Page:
Noninvasive assessment of hemodynamic effects of mitral valve commissurotomy during rest and exercise in patients with mitral stenosis.

Published

Journal Article

Noninvasive radionuclide angiocardiography (RNA) provides simple and accurate assessment of parameters of cardiac function during rest and during maximal exercise. Left ventricular function was assessed by RNA in nine patients with isolated mitral stenosis before and approximately 6 months after mitral commissurotomy. Before operation, the mean mitral valve gradient was 14.0 +/- 2.8 mm Hg, and the mean mitral valve area was 1.20 +/- 0.3 cm2. Each patient was evaluated at rest and during maximal exercise on an isokinetic bicycle ergometer before and after commissurotomy. Heart rate, ejection fraction, end-diastolic volume, stroke volume, pulmonary transit time, cardiac output, and diastolic ventricular filling rate were determined by the radionuclide technique. Before operation, patients with mitral stenosis had characteristic changes from rest to exercise which supported restriction to diastolic ventricular filling as the primary limitation in generating a cardiac output during exercise. The stroke volume was unchanged from rest to exercise. Thus the cardiac output during exercise was heart rate dependent. However, after commissurotomy the stroke volume increased from rest to exercise. Therefore, cardiac output during exercise was achieved by heart rate and an augmented stroke volume. Moreover, the pulmonary transit time was reduced during rest and exercise after operation. The maximum ventricular ejection and filling rates were markedly increased during rest and exercise after commissurotomy. These differences in hemodynamic parameters at rest and during exercise document the mechanics of increased exercise tolerance in patients with mitral stenosis after mitral commissurotomy.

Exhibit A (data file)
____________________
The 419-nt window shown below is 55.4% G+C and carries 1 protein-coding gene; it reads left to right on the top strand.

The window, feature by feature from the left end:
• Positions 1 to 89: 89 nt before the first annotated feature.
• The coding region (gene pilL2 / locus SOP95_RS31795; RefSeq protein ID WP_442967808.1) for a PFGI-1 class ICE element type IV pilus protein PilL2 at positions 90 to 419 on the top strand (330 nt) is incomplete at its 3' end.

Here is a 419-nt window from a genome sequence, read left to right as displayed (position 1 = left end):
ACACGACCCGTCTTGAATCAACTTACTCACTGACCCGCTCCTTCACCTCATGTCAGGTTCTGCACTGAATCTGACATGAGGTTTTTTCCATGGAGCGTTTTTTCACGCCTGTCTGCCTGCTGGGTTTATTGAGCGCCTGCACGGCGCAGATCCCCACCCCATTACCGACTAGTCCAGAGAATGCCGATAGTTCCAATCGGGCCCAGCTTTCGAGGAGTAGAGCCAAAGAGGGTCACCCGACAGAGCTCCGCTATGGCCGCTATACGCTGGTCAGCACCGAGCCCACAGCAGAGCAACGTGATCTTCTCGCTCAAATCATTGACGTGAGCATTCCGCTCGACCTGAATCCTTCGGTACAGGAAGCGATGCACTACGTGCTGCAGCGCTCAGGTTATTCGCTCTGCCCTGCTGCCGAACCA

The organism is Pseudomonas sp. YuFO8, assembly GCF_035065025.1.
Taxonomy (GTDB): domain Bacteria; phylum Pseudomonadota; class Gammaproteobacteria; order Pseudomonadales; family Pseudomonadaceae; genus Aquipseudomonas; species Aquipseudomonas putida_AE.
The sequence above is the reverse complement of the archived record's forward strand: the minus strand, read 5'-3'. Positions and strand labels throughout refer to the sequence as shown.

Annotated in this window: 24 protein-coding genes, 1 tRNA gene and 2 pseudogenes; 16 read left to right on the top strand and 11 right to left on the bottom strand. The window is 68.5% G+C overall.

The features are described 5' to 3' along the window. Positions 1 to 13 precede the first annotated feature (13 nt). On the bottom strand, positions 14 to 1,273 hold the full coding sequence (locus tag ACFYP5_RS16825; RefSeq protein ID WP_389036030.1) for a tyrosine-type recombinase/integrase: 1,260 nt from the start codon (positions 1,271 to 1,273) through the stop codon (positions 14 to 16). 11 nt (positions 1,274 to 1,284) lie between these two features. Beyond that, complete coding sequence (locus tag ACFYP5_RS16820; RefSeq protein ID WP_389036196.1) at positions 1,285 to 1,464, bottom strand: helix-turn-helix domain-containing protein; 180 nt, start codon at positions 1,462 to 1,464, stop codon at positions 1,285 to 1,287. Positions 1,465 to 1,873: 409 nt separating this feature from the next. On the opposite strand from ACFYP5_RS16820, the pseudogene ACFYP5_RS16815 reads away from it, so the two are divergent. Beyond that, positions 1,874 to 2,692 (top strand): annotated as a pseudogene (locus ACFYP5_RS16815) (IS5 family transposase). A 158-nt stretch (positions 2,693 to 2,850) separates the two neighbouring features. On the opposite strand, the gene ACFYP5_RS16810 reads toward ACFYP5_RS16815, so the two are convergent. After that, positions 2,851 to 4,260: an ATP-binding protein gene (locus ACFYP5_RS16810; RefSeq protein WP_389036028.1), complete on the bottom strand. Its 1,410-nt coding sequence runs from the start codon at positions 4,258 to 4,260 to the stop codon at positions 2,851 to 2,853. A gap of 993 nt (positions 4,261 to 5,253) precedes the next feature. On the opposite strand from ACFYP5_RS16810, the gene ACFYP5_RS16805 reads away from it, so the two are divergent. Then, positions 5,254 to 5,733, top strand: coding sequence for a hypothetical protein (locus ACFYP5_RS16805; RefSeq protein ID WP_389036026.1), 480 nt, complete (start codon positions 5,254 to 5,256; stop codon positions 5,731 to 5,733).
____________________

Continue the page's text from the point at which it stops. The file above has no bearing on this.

Full Text

Duke Authors

Cited Authors

  • Newman, GE; Rerych, SK; Bounous, PE; Upton, MT; Jones, RH; Sabiston, DC

Published Date

  • November 1, 1979

Published In

Volume / Issue

  • 78 / 5

Start / End Page

  • 750 - 756

PubMed ID

  • 491729

Pubmed Central ID

  • 491729

International Standard Serial Number (ISSN)

  • 0022-5223

Language

  • eng

Conference Location

  • United States